3. Now prep the rest of the vegetables. Peel and chop the carrots into pieces, wash and roughly chop the white pieces of the leeks, remove the kale leaves from their stems, and cut the apples into four pieces. 
  4. In batches, place these foods into the food processor and pulse until coursely shredded, and transfer to the mixing bowl.
  5. Using your hands, massage the 2 tablespoons of salt into the vegetables for about 3 to 4 minutes until the liquids from the vegetables are drawn out and the mixture have reduced in volume. 
  6. Add the lemon zest, lemon juice, ginger, garlic, and cayenne pepper. Add more to taste. (The mixture makes a delicious shredded salad at this point.)
  7. If you're using regular fermenting jars or mason jars, add 1 cup of filtered water to get enough brine to cover the vegetables while fermenting, and combine well.
  8. If using jars, pack the vegetables and their juices as tightly down into the jars as possible using a potato masher or heavy spoon. Get as much air out as possible. Leave about 2 inches at the top of each jar for expansion. Roll 1 to 2 cabbage leaves (or more if using large jars) into tight “cigars” and place them on top of the vegetables to fill the remaining space. Seal the jars and let them sit at room temperature (70°F/21°C) or slightly warmer (which accelerates fermentation) for at least 7 days, preferably 10 days until the vegetables are fermented and tangy. (The key is to have a stable temperature. If you don't have an area that qualifies, wrap the jars in towels and place them in an insulated or thermal chest. Don't let the jars sit in direct sunlight. If you're using screw-top lids, open the jars half-way through fermentation (after 3 to 4 days) to let the gas escape. You may also have to pour out a bit of the brine, too. Taste the vegetables after 7 days. They may be done, or you may want them tangier.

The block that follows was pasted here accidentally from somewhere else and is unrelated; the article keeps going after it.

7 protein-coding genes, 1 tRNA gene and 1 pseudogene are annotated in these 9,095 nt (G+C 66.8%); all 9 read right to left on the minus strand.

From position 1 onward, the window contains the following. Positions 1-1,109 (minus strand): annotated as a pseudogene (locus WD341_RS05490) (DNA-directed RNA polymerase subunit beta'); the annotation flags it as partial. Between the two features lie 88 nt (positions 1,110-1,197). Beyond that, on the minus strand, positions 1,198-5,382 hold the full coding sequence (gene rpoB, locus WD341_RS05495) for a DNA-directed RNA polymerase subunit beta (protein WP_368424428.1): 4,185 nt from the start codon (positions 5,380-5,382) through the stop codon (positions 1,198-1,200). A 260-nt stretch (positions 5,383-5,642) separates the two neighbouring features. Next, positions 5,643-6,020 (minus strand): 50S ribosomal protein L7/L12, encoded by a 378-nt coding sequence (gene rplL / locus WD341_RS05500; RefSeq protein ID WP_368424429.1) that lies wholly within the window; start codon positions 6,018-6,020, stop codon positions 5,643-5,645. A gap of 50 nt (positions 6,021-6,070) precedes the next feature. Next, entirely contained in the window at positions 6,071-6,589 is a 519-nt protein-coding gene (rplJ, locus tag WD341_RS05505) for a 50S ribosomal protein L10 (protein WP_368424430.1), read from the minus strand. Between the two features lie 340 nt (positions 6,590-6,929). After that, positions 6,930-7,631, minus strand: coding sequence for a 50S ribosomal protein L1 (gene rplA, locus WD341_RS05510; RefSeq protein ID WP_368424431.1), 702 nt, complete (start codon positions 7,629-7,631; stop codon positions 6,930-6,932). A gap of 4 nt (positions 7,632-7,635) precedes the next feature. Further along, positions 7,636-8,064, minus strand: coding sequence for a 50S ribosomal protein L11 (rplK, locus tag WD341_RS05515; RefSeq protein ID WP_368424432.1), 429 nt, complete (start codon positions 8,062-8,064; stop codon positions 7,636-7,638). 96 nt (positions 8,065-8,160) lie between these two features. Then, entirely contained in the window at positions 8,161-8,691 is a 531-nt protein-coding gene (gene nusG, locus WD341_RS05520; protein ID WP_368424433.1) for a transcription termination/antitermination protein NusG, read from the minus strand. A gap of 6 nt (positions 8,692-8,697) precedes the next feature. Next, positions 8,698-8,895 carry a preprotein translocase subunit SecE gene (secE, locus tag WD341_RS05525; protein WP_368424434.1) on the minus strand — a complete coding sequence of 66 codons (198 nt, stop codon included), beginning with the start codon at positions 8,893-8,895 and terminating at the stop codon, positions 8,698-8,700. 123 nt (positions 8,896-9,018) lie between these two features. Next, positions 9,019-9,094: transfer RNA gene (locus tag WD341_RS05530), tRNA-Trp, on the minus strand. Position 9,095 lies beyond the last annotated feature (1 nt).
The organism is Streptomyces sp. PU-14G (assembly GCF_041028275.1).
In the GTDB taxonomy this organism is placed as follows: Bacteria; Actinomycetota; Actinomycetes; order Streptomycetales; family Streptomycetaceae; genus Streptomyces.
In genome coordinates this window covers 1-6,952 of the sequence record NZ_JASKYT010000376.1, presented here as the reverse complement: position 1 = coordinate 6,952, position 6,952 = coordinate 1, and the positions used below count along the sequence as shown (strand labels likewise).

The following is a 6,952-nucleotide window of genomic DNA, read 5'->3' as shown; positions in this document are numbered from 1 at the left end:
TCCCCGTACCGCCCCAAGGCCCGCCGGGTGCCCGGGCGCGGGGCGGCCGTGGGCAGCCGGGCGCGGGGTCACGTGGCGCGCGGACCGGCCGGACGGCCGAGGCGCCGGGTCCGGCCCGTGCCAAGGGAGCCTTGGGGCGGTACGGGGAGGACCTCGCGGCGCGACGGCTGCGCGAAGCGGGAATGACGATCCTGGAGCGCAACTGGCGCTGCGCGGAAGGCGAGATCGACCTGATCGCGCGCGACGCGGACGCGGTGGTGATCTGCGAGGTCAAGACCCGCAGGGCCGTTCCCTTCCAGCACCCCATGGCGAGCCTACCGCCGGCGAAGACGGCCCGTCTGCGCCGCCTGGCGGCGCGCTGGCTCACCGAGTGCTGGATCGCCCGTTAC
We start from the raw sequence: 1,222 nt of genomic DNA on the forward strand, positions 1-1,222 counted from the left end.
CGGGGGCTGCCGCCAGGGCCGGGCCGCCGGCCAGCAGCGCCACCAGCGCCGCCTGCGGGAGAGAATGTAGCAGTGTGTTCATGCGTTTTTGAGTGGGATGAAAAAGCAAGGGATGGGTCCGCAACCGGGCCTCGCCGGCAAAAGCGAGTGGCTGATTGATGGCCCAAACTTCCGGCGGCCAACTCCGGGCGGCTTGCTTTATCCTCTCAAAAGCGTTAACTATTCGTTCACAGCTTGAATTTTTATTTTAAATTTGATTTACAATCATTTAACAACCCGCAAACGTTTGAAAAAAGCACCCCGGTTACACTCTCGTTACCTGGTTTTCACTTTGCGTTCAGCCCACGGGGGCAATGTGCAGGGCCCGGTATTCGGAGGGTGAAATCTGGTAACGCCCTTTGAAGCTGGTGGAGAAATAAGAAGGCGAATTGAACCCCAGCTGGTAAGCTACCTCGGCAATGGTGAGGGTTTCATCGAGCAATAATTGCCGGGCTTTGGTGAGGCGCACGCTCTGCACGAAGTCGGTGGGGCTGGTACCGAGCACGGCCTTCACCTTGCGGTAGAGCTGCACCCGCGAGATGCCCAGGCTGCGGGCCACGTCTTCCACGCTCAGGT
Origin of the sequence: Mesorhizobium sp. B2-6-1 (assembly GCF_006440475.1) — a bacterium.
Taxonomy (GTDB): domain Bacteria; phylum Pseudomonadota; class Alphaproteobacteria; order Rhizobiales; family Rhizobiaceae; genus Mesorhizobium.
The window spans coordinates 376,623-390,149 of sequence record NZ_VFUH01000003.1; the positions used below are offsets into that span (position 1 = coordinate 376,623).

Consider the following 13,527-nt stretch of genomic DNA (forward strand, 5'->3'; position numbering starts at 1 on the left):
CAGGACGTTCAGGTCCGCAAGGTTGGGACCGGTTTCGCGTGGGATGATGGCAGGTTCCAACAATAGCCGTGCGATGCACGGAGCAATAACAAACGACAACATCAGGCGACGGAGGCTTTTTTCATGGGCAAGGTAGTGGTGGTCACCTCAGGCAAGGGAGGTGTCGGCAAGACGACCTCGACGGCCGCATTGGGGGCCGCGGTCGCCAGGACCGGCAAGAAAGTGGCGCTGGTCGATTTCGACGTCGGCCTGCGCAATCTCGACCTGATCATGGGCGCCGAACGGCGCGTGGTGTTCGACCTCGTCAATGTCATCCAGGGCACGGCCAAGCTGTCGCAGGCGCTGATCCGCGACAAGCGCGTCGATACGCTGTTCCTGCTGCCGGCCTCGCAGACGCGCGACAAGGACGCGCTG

9. If using the Raw Rutes fermenting pot do not add water. Transfer the vegetables to the pot and add the water. Use the wooden stomper to press the vegetables down tightly. Once packed, gently place the stone weights on top of the vegetables side by side and press down. The liquid should rise above the vegetables 1 to 3 inches. Fill the water channel on the top of the pot and place the lid on. Place the pot in a warm dark place (about 68 to 72°F) for the first few days to get fermentation happening. After fermentation has started you will hear a bubbling sound. Put the pot in a cool place for 2 to 3 weeks (between 59 and 64°F) until the vegetables are to you preferred tanginess. Taste after 2 weeks (you should hear them bubbling), and keep tasting until they're right for you.